Recommended by Jacoba of Op reis met Co
4. Blue Lakes Trail – Ridgway, Colorado
Nestled in a glacial basin in the spacious Mount Sneffels Wilderness in southwest Colorado, the Blue Lakes Trail is an unbelievable summer hike in the US. You’ll hike to three alpine lakes filled with wildflowers, stunning views, and stream crossings. Backcountry camping options are near the first lake.
Unrivaled 360-degree views abound from the second and third lakes, making this 8-mile out-and-back hike super rewarding. While many label the Blue Lakes Trail a hard hike, it honestly leans on the easy side of hard and is quite worth it with active kids (ages 10 and up) and adults.
Plan to hit the Blue Lakes Trail by 8 am for the best weather and to beat afternoon thunderstorms in the summer. Pack plenty of snacks or a picnic lunch, plus 2 liters of water per person.You may like to have water sandals for the handful of water crossings. Bring your camera for awesome 360 views.
Allow at least 5-6 hours for this hike and don’t forget your rain jacket and a pullover for the hike. Colorado weather can change in a minute, especially in the afternoon — watch the clouds.
To reach the Blue Lakes Trailhead from Ridgway, take Hwy 62 East to Dallas Creek Road for 14 miles to the Blue Lakes Trailhead. Driving a 4×4 is helpful for the last 14 miles.
Recommended by Tanya of Rad Family Travel
5. Crater Lake under the Maroon Bells – Colorado
The hiking trail to Crater Lake is one of the best hikes to see the iconic Maroon Bells near Aspen, Colorado. Your hike will start on the Maroon Snowmass Trail where you will soon pass Maroon Lake. Hiking past Maroon Lake through groves of aspen, you will enjoy fantastic views of sharp mountain peaks on the way to Crater Lake. The lake rests right below the Maroon Bells’ sheer eastern face.
Hiking to the Maroon Bells is one of the most beautiful hikes in the Colorado Rockies. Aim for hiking here during the week, as the weekends can be very busy. Pack snacks or a picnic lunch and plenty of water.
This 3.8 mile round trip hike gains 700 feet in elevation and with its rocky terrain, it’s deemed a moderate out and back hike.
As of 2021 a permit is required to reach this area by vehicle, or depending on the date and time of day, you may need to ride the shuttle up there.
To reach the trailhead for this hike, drive 1/2 mile west of Aspen on Hwy 82 and turn left on Maroon Creek Road at the roundabout. Stay to the right and drive 9.5 miles to the Maroon Lake parking lot.
Pro Tip: Crater Lake often dries up after the snow melt is gone in mid-summer, but the Bells are still a sight to behold.
Recommended by Melody & Tanya of Colorado Hikes and Hops
6. Delicate Arch, Utah
The Hike to Delicate Arch has the most stunning destination that you will ever experience. You cannot see the arch at all as you are hiking. As you approach the Arch at the end of the hike, you are walking along a rock wall that blocks your view. Suddenly, the rock wall ends and you are staring at a massive, intricately-balanced, tall rock arch. Photos don’t do justice to the enormity of it, standing off the earth like it doesn’t belong.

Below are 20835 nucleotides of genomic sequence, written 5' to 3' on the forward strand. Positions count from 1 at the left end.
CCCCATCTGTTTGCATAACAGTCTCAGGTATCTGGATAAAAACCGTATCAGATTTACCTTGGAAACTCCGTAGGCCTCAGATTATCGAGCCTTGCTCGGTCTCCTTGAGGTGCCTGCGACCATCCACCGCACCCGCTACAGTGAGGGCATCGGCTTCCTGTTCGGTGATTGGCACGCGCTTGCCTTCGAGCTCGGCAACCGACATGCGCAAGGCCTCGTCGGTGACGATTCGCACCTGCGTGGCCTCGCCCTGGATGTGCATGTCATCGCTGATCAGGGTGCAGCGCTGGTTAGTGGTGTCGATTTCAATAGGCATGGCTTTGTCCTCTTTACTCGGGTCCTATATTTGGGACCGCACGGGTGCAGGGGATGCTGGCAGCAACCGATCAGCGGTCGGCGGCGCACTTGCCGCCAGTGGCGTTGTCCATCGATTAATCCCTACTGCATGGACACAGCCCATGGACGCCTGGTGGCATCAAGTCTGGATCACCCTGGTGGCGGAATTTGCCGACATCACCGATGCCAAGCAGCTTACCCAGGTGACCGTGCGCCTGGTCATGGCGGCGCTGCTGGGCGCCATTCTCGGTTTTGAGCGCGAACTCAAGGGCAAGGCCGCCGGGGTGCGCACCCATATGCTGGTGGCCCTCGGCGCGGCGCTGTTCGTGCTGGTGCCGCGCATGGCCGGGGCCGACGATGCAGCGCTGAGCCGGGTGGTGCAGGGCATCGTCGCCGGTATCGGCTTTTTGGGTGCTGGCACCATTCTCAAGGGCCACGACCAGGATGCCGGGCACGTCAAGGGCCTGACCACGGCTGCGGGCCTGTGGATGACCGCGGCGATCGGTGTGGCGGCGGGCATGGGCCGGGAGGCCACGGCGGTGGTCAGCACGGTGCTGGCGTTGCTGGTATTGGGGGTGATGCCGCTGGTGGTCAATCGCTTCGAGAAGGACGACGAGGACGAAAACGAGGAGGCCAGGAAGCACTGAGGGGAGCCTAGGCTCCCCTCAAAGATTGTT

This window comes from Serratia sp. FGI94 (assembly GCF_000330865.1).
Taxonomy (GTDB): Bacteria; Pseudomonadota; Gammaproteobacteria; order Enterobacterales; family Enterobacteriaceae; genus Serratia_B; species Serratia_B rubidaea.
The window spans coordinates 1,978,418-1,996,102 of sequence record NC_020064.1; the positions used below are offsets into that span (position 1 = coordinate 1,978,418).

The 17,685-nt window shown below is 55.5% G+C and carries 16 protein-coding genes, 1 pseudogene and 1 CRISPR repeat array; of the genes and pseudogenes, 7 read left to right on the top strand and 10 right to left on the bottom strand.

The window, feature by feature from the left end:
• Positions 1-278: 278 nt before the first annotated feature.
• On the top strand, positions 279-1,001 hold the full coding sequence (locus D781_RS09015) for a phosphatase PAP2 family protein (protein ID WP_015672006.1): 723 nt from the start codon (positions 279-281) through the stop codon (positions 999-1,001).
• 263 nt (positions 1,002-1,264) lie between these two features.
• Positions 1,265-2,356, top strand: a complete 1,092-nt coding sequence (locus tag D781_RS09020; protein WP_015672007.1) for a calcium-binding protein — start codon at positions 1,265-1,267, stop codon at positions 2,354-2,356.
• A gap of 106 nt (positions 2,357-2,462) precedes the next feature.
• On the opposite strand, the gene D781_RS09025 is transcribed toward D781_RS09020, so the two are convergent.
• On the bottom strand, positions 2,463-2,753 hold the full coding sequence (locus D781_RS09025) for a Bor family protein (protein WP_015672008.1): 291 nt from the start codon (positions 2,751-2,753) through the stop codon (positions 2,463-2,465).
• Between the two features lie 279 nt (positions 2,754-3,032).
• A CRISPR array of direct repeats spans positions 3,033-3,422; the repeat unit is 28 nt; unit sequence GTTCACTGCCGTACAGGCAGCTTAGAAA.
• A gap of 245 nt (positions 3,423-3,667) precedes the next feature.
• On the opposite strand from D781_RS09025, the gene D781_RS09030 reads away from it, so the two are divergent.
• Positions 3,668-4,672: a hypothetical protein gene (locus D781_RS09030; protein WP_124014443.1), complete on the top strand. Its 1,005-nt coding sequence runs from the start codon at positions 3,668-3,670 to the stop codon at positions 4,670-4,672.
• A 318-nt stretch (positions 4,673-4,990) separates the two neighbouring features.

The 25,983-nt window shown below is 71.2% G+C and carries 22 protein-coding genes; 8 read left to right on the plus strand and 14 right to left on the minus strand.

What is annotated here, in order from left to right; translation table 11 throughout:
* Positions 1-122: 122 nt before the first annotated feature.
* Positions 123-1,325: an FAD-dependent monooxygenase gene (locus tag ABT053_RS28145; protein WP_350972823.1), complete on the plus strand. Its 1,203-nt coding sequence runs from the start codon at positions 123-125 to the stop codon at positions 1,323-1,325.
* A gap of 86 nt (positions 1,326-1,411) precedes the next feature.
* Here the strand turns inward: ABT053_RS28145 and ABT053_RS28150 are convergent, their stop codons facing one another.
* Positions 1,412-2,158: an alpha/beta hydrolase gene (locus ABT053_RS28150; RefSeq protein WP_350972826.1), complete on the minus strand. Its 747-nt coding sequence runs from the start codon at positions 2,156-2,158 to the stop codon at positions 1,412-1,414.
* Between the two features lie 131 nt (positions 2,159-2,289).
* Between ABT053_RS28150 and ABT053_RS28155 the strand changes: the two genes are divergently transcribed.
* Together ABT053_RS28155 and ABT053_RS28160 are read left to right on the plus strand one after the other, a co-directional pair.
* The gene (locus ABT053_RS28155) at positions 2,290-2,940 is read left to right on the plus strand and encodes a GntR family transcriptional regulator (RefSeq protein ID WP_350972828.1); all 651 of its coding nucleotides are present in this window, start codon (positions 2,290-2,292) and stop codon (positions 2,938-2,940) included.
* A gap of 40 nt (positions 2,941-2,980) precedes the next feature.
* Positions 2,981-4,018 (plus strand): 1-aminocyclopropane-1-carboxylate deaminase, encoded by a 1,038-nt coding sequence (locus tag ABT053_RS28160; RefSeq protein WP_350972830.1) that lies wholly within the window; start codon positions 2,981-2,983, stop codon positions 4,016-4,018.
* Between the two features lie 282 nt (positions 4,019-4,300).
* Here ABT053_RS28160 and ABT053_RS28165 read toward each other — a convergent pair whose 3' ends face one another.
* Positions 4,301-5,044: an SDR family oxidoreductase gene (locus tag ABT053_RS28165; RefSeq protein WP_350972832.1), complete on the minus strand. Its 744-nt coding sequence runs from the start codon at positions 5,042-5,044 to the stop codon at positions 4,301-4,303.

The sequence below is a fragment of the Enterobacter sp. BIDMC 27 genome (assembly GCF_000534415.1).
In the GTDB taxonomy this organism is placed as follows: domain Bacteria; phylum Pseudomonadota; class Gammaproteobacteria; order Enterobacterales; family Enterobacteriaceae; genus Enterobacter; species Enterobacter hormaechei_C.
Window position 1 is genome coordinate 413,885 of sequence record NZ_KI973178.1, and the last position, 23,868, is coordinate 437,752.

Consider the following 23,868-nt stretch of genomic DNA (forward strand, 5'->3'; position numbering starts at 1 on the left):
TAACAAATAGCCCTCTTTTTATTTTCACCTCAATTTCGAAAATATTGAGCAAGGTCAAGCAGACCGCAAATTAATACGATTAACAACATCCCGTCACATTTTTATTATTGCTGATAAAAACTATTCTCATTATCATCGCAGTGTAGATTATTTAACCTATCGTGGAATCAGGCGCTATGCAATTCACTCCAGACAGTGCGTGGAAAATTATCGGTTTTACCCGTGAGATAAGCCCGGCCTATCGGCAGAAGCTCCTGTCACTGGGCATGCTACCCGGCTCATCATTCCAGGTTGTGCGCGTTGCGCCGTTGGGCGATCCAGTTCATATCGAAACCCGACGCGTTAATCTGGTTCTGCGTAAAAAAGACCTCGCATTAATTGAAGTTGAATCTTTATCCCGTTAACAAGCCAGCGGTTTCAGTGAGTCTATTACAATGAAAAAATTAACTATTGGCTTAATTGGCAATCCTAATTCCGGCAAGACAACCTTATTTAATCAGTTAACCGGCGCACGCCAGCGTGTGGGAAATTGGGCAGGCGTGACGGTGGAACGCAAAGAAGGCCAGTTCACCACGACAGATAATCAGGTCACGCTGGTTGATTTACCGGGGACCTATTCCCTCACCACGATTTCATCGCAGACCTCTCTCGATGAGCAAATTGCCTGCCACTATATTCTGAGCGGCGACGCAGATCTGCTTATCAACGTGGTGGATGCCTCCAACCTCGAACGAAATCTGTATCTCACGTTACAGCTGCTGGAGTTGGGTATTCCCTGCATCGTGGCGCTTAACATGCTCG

The hike to Delicate Arch is only 1.5 miles (3 miles round trip). You pay for entrance into Arches National Park to access the trailhead. In Arches, you can find hikes to hundreds of arches. Don’t miss these Top Ten hikes in Arches National Park. Don’t be misled to the Delicate Arch viewing area, you cannot access the hike to the arch from the viewing area. Be sure to head to the trailhead.
The hiking trail begins on a wide gravel path, where you can find petroglyphs carved into the rocks. Then it meanders through wide-open rock faces. This means the trail isn’t well defined and you are free to roam and climb where your heart leads you. This gives you plenty of space from others enjoying the trail. Follow the cairns to stick with the trail.
Finally, the trail narrows and follows a rock wall, where you will spy several other small arches in the rocks. When you least suspect it, Delicate Arch will be revealed standing in all its majesty. Be sure to walk out to the Arch to touch and stare up underneath to experience the full weight of it. You will want to stay and soak in this natural wonder for quite a while, so find a comfortable piece of rock and some shade.
This hike can be hot in the heat of the day with no trees for shade. Bring lots of water and sunscreen. Go hiking early in the day or later in the evening to avoid the heat. The hike to Delicate Arch will quickly be in your top summer hikes of all time!
Recommended by Jamie from Fly by the Seat of our Pants
7. Devil’s Bathtub, VA